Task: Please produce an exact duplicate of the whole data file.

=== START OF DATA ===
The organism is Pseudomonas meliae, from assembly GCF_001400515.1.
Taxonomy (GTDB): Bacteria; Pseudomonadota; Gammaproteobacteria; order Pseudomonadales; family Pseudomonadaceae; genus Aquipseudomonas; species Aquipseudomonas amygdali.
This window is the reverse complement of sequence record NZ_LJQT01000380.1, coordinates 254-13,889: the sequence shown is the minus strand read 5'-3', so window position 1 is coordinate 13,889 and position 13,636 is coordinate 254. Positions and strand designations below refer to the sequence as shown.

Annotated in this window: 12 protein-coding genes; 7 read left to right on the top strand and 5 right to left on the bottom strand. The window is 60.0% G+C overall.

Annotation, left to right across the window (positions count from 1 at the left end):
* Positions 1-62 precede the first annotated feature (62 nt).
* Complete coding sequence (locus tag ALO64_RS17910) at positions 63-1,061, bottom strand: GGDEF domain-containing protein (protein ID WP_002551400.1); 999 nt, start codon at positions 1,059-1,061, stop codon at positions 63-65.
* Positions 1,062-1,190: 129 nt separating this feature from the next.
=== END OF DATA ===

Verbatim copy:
The organism is Pseudomonas meliae, from assembly GCF_001400515.1.
Taxonomy (GTDB): Bacteria; Pseudomonadota; Gammaproteobacteria; order Pseudomonadales; family Pseudomonadaceae; genus Aquipseudomonas; species Aquipseudomonas amygdali.
This window is the reverse complement of sequence record NZ_LJQT01000380.1, coordinates 254-13,889: the sequence shown is the minus strand read 5'-3', so window position 1 is coordinate 13,889 and position 13,636 is coordinate 254. Positions and strand designations below refer to the sequence as shown.

Annotated in this window: 12 protein-coding genes; 7 read left to right on the top strand and 5 right to left on the bottom strand. The window is 60.0% G+C overall.

Annotation, left to right across the window (positions count from 1 at the left end):
* Positions 1-62 precede the first annotated feature (62 nt).
* Complete coding sequence (locus tag ALO64_RS17910) at positions 63-1,061, bottom strand: GGDEF domain-containing protein (protein ID WP_002551400.1); 999 nt, start codon at positions 1,059-1,061, stop codon at positions 63-65.
* Positions 1,062-1,190: 129 nt separating this feature from the next.